MEMS based Pressure and Shear Stress Sensors for Turbulet Flows
Journal article, 1999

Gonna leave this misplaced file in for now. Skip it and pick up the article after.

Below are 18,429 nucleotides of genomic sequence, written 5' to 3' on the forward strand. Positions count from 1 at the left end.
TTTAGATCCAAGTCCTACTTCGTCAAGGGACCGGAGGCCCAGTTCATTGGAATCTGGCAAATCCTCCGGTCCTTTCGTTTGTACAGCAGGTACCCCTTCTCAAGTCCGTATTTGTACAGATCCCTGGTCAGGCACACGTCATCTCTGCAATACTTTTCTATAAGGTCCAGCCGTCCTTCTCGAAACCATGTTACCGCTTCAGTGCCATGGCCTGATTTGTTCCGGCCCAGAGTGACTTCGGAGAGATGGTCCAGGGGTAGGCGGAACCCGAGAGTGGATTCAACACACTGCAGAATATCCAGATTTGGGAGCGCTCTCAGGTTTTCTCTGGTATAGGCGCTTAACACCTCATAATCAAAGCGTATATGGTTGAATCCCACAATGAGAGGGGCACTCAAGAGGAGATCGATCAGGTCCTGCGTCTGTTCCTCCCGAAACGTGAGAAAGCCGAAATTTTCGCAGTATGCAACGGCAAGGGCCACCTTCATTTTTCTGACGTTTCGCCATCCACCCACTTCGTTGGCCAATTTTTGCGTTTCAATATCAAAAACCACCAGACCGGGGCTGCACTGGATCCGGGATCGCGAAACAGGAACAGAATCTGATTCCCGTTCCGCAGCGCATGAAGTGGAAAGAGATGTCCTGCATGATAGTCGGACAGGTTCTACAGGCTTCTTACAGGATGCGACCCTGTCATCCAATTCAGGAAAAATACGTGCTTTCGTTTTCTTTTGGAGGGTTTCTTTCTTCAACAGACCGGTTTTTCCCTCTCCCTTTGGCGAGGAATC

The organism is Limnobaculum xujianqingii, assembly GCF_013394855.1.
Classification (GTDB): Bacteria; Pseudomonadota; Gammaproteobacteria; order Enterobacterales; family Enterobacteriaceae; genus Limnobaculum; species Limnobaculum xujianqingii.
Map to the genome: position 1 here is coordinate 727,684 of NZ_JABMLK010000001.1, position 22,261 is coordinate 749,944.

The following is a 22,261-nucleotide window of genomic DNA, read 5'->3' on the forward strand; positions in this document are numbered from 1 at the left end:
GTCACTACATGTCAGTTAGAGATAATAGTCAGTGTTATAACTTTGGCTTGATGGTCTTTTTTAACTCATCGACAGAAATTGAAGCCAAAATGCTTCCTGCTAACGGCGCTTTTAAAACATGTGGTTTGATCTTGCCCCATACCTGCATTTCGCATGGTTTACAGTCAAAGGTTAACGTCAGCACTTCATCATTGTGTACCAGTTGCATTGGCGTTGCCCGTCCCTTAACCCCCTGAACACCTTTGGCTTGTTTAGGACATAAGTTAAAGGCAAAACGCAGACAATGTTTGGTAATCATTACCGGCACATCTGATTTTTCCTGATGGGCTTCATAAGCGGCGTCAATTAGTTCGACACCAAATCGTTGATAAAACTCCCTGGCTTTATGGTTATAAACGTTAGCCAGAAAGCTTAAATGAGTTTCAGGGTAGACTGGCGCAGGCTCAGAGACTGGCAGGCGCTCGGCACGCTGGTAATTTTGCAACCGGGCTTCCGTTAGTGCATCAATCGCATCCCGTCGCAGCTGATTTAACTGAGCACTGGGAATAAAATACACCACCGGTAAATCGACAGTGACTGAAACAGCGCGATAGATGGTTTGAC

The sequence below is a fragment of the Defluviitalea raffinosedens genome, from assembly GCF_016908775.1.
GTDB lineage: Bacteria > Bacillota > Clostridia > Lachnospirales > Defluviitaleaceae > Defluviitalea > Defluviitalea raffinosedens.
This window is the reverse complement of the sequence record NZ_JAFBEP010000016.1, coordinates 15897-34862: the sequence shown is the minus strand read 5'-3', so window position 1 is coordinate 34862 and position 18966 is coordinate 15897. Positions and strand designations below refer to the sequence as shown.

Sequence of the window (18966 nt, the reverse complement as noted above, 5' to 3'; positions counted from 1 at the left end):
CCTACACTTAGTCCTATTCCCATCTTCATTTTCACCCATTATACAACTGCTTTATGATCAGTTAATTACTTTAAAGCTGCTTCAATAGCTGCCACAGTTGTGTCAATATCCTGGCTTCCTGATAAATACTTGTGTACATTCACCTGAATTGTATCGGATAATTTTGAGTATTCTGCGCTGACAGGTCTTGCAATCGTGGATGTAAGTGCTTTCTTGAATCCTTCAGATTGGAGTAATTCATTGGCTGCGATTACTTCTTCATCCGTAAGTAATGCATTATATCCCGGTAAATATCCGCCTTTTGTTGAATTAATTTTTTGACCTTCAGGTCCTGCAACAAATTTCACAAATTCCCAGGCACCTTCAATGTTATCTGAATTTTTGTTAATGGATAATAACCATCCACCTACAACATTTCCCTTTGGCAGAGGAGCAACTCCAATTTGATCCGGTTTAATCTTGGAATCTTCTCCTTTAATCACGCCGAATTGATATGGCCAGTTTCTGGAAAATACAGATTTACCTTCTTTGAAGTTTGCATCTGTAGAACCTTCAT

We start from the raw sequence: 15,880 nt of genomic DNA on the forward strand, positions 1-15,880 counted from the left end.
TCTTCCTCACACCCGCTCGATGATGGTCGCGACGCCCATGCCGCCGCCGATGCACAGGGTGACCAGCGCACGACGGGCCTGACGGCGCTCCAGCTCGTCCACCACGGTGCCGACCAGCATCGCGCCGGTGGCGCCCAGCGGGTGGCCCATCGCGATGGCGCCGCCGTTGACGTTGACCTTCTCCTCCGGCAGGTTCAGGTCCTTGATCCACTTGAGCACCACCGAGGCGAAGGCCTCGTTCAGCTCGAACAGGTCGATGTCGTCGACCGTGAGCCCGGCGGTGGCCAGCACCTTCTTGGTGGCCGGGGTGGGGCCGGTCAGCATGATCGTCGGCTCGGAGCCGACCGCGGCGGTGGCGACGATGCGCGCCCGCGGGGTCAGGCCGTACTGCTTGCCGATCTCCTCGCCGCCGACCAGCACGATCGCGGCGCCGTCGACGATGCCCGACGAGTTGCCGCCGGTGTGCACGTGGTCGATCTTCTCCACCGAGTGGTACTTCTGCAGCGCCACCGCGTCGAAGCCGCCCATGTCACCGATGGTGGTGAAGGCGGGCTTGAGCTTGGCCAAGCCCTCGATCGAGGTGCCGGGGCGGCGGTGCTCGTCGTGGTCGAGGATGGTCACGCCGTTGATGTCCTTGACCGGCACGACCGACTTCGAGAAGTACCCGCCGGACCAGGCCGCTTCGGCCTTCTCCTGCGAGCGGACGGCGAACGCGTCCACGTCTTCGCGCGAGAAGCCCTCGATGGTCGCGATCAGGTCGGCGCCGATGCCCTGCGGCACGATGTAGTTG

From a fluid dynamics perspective, the introduction of microelectromechanical systems (MEMS) has considerably broadened the spectrum of workable experiments. A typical MEMS sensor is at least one order of magnitude smaller than traditional sensors used to measure instantaneous flow quantities such as pressure and velocity. The microsensors can resolve all relevant scales even in high-Reynolds-number turbulent flows, and arrays of microsensors make it feasible, for the first time, to achieve complete information on the effective small-scale coherent structures in turbulent wall-bounded flows. In this paper we focus on the use of MEMS for the diagnosis of turbulent shear flows and survey the status and outlook of microsensors as used for measurements of fluctuating wall pressure and wall shear stress, two quantities which we deem particularly difficult to measure with conventional probes. For both wall pressure and wall shear stress sensors, we give general background, design criteria and calibration procedure. Examples of measurements conducted with MEMS-based sensors are provided and the minute devices are compared to their larger cousins.